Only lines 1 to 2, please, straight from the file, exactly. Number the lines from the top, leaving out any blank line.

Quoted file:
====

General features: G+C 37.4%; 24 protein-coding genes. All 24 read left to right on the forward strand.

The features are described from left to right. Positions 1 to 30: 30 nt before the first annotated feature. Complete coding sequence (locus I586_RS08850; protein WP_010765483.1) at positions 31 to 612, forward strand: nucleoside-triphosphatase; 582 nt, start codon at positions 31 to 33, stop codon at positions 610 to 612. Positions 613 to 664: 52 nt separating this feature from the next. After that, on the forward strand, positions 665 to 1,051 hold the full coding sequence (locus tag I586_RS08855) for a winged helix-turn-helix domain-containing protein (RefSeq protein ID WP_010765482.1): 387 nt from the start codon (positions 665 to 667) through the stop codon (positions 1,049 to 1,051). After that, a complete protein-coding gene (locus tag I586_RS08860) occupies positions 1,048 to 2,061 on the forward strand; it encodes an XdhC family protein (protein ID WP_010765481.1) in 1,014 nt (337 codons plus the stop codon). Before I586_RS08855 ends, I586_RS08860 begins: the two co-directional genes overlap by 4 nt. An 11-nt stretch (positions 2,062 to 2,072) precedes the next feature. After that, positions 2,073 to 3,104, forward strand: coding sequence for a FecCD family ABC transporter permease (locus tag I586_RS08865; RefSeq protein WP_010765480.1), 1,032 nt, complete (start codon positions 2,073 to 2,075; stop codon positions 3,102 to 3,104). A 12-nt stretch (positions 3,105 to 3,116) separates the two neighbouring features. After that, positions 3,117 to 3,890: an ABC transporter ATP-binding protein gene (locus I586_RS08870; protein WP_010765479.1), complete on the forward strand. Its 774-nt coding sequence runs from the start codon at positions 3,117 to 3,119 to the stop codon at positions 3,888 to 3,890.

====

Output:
General features: G+C 37.4%; 24 protein-coding genes. All 24 read left to right on the forward strand.

The features are described from left to right. Positions 1 to 30: 30 nt before the first annotated feature. Complete coding sequence (locus I586_RS08850; protein WP_010765483.1) at positions 31 to 612, forward strand: nucleoside-triphosphatase; 582 nt, start codon at positions 31 to 33, stop codon at positions 610 to 612. Positions 613 to 664: 52 nt separating this feature from the next. After that, on the forward strand, positions 665 to 1,051 hold the full coding sequence (locus tag I586_RS08855) for a winged helix-turn-helix domain-containing protein (RefSeq protein ID WP_010765482.1): 387 nt from the start codon (positions 665 to 667) through the stop codon (positions 1,049 to 1,051). After that, a complete protein-coding gene (locus tag I586_RS08860) occupies positions 1,048 to 2,061 on the forward strand; it encodes an XdhC family protein (protein ID WP_010765481.1) in 1,014 nt (337 codons plus the stop codon). Before I586_RS08855 ends, I586_RS08860 begins: the two co-directional genes overlap by 4 nt. An 11-nt stretch (positions 2,062 to 2,072) precedes the next feature. After that, positions 2,073 to 3,104, forward strand: coding sequence for a FecCD family ABC transporter permease (locus tag I586_RS08865; RefSeq protein WP_010765480.1), 1,032 nt, complete (start codon positions 2,073 to 2,075; stop codon positions 3,102 to 3,104). A 12-nt stretch (positions 3,105 to 3,116) separates the two neighbouring features. After that, positions 3,117 to 3,890: an ABC transporter ATP-binding protein gene (locus I586_RS08870; protein WP_010765479.1), complete on the forward strand. Its 774-nt coding sequence runs from the start codon at positions 3,117 to 3,119 to the stop codon at positions 3,888 to 3,890.